Far Cry 2 in my opinion; is the Grandfather of the open-world game.
Ubisoft Montreal has been known for its open-world game back in the 2000s this was a revolutionary concept.
Film as an art form does music and visuals together in a unique way that no other art form does.
The novel allows you to inhabit a character like no other art form does.
Where video games excel
In this article I plan to compare and contrast the difference between Far Cry 2 and Far Cry 3 in terms of how the two games compare and contrast, looking at the following criteria:
Gameplay/ game mechanics
Focus on aesthetic
Far cry 2 Far cry 3
Game audio the use of sound in the gaming experience
Far cry 2 was the first game to pioneer the Dunia engine (a software fork of the cry engine) Ubisoft Montréal modified the cry engine to include a destructible environment and a realistic physics engine way back in 2008; which became the Dunia engine.
Graphics were revolutionary back in 2008. A modified Dunia engine has a day to night system. If you stand still in the game, you can literally see the world move around you. Wildlife moves in and out of the frame, which is complemented wonderfully by the sound design.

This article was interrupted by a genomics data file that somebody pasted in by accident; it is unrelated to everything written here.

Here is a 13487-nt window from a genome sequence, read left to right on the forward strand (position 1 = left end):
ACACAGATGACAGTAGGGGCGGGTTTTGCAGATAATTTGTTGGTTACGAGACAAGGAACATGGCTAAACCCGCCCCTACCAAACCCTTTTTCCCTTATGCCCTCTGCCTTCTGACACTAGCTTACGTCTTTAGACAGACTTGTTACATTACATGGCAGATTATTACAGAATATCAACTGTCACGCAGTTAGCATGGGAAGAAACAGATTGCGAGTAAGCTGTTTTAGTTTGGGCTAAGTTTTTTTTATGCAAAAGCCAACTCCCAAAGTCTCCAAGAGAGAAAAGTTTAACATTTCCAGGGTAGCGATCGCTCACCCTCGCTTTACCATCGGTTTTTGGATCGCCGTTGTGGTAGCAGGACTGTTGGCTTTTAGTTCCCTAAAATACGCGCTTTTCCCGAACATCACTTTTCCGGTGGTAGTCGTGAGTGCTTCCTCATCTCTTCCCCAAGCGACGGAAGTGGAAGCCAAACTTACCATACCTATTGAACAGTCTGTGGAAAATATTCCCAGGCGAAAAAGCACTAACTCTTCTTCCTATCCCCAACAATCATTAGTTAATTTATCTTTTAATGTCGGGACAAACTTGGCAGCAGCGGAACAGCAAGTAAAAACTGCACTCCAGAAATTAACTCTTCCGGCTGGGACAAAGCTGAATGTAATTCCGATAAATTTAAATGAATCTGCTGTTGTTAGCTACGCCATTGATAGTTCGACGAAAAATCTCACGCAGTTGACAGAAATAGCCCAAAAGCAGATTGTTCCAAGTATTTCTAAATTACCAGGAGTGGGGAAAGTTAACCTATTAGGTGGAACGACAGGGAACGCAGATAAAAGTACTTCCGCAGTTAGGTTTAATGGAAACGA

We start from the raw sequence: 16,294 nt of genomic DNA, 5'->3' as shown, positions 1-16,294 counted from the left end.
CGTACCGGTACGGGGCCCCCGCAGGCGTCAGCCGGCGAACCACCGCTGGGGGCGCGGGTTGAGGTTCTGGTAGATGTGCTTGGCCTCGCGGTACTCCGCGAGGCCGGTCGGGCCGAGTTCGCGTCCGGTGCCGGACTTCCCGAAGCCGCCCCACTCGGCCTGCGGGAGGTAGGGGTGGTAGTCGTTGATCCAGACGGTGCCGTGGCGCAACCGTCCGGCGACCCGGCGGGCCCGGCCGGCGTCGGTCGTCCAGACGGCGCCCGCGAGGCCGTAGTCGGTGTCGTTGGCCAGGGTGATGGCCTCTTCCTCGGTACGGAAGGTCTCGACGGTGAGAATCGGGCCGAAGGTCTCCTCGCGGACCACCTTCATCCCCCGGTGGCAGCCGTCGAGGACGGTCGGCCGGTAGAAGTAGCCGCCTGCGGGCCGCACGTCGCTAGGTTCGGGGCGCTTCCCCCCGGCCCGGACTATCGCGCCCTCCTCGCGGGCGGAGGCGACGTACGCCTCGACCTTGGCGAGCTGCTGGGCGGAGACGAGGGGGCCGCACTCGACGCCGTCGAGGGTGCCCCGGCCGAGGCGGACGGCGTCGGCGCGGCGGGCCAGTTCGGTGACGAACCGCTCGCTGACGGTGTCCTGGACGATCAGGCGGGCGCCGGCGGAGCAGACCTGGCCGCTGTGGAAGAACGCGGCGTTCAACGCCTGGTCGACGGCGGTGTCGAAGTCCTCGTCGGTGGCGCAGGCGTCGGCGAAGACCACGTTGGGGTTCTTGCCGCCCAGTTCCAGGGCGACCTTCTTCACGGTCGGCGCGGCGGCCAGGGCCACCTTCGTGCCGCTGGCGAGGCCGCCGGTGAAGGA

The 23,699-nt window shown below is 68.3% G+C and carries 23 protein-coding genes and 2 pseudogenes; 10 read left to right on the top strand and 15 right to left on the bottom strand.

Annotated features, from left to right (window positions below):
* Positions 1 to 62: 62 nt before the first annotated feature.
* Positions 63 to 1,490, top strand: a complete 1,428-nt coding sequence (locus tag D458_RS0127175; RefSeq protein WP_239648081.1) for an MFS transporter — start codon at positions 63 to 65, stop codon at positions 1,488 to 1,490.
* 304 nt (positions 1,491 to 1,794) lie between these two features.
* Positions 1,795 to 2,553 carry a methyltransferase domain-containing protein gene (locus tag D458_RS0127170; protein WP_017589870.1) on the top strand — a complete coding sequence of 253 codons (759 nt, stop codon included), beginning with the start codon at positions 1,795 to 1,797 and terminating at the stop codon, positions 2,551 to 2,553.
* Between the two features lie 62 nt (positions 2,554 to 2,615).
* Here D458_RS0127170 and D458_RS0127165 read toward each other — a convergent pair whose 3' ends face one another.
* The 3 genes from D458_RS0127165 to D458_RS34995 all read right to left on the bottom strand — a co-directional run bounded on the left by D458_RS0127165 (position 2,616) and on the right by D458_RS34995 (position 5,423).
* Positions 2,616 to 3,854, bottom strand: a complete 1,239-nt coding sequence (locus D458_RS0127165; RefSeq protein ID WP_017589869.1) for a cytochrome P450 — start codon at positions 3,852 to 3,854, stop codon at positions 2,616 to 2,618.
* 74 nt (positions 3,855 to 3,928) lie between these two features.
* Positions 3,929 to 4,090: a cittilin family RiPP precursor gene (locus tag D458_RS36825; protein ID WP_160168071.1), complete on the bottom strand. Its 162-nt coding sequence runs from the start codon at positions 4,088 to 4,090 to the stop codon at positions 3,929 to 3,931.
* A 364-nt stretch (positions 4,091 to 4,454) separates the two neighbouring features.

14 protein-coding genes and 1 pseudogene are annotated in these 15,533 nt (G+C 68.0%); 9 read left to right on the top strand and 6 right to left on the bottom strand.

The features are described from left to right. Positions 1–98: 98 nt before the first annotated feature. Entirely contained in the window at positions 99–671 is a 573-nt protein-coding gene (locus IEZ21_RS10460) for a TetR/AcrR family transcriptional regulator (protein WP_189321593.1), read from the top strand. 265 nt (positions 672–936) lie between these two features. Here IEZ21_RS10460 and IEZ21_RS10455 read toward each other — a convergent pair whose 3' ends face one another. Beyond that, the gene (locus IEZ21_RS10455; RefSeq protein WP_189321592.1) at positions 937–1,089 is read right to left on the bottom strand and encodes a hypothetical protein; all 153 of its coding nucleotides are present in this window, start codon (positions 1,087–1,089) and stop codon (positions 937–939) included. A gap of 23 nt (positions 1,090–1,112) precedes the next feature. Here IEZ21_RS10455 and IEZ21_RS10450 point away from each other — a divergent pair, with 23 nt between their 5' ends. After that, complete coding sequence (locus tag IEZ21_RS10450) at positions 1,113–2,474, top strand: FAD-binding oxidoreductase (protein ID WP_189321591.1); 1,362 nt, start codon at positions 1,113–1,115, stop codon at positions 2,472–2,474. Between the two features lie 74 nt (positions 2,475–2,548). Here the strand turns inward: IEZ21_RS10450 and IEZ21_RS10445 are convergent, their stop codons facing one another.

When you open the game you can select a character (this is why I love Ubisoft you get to play a Mauritian) all with their own sordid back story and motivations.
MW4 had become the de facto standard for shooters. Unlike anything on the market at the time Far Cry took a major departure from convention.
With destructible weaponry, destructible environment and ferocious AI, that swarm you the minute you are discovered and don't stop until you are dead.
One thing the game does really well is put you feet first in a third world African country that is embroiled in a civil war.
In the opening section of the game, the developers set up the fact that the main character has malaria.
This becomes a constant thread through the game narrative.
Where by you can do humanitarian missions and in return, you get medicine.
If you don't get your medicine you will simply pass out and die…
Such a feature is revolutionary and has hitherto never popped up in another Far Cry not to mention another first-person shooter.
There are safe houses located all over expansive the game world.